Bethania Perez is a first-generation Latinx student from Pico Rivera, Calif., a historically low college-going community. As a high school student, she served on the board of Michelle Obama’s Reach Higher Initiative to inspire more underrepresented high school students to go to college. She recalls seeing few students who look like her in mechanical engineering, and now serves as a peer mentor with clubs for women and Latinx students pursuing careers in engineering.
As the first in my family to go to college, as well as a woman in the male-dominated field of engineering, I struggled a bit with impostor syndrome. Self-doubt and the nagging fear that others would see me as unworthy kept me from applying to internships, leadership opportunities and other programs that attracted me. I worried I was not smart enough for graduate school, not strong enough to be a leader and not experienced enough to obtain an internship. I rejected myself before anyone else could!
Through student organizations like the Society of Hispanic Professional Engineers and the Society of Women Engineers, I was able to find mentors who had navigated similar issues. They advised me to stop comparing myself to others and to focus on my own path.
I started applying to opportunities — even those for which I did not meet all of the qualifications — and it paid off! Going into my third year of college, I have a leadership role in the organization Society of Hispanic Professional Engineers, as well as a job performing data quality control at the Scripps Institution of Oceanography, at a lab on the forefront of oceanographic research.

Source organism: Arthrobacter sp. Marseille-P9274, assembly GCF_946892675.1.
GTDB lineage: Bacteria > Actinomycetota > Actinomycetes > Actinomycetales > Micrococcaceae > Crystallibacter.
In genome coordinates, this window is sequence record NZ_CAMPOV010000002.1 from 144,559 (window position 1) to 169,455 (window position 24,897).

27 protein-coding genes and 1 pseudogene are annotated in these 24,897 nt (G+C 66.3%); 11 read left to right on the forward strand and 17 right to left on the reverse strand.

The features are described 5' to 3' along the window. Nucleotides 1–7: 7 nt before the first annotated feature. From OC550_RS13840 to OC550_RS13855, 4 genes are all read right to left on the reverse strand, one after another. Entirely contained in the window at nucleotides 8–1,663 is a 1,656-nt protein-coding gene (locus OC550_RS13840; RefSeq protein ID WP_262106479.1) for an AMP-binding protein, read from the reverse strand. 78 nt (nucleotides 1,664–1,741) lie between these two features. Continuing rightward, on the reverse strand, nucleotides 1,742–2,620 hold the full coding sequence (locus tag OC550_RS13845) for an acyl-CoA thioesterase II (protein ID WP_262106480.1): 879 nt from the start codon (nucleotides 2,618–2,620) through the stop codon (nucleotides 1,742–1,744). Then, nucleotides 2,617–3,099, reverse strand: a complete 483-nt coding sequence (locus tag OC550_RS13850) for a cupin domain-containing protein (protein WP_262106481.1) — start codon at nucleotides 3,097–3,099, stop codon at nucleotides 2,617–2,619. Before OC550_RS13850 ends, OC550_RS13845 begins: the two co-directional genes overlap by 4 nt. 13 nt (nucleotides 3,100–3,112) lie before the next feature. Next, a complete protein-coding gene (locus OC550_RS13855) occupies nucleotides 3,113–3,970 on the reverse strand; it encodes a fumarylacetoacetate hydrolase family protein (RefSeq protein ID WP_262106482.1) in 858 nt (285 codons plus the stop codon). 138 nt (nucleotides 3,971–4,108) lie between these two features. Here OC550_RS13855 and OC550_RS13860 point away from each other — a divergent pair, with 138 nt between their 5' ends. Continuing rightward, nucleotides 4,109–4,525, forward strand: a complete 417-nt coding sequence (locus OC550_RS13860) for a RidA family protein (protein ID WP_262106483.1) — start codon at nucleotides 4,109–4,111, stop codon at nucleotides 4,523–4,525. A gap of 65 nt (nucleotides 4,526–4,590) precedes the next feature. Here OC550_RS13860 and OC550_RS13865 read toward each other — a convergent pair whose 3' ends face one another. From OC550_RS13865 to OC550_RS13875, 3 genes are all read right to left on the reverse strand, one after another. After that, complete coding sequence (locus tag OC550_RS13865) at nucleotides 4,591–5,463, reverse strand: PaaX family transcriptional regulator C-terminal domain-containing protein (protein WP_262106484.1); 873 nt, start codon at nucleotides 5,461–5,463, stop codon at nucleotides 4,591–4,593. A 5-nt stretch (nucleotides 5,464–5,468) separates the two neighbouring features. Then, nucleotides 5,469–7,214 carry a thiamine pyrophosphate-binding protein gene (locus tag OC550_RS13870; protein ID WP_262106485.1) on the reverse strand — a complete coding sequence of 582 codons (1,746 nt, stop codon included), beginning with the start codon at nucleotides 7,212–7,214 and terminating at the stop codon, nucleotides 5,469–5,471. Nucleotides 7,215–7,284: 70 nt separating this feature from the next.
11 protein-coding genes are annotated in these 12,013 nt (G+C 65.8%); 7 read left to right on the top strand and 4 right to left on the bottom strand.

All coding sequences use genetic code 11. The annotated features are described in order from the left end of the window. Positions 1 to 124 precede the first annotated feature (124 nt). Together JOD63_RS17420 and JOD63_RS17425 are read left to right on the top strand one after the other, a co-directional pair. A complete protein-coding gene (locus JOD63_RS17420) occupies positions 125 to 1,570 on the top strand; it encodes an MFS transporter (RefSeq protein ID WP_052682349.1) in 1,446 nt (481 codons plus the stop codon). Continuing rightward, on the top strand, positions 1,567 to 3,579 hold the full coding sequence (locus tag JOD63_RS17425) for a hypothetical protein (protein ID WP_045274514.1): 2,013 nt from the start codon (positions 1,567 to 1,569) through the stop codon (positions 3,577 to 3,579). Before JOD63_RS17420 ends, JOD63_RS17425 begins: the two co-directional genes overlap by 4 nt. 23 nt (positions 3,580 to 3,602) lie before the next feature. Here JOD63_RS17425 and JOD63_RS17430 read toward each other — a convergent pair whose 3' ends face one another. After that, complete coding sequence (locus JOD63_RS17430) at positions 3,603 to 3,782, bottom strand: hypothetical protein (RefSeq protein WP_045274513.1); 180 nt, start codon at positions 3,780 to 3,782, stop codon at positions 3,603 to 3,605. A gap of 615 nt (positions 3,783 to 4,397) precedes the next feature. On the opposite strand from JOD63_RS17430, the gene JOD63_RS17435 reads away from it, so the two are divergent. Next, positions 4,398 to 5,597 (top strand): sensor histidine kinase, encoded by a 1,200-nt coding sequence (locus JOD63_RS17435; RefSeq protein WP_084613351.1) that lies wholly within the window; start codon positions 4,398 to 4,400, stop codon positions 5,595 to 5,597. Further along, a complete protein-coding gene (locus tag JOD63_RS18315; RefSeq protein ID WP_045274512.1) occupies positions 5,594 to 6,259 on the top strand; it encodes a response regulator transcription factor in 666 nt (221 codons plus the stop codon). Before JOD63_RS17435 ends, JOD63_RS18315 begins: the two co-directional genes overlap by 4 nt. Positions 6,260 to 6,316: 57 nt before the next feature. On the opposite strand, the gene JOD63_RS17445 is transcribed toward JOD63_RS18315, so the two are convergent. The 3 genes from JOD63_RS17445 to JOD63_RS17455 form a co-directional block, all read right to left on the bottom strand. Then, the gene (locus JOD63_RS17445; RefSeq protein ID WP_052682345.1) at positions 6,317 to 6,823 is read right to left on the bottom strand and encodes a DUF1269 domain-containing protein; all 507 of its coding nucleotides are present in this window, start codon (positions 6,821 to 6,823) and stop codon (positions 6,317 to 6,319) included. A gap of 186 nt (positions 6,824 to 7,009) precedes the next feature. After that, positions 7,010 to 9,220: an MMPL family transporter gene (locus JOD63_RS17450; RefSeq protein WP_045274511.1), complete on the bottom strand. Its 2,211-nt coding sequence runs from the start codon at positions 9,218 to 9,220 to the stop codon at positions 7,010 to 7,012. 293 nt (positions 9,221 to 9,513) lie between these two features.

My advice to other young women: Embrace who you are, know your worth and believe in yourself. Join an organization you identify with and surround yourself with people who support and lift you up. Ultimately, don’t forget the hard work you did to get to where you are and enjoy the whirlwind that is college!
Work with your academic adviser — Genesis Urbina, biology major, UC Riverside
Genesis Urbina is an active member of Alpha Pi Sigma, a Latina-based sorority focused on academics and community service. She also works with elementary school students as an AmeriCorps tutor and is a member of Kaiser Permanente’s Health Scholars program.
My family and I were always focused on the fact that I would go to college. As a first-generation college student, though, I was often lost and confused as to how higher education worked.
When it came time to register for my sophomore year of classes, I went for what is known as the triple threat: biology, organic chemistry and physics. To me, it seemed like the best way to take the classes I needed in one go.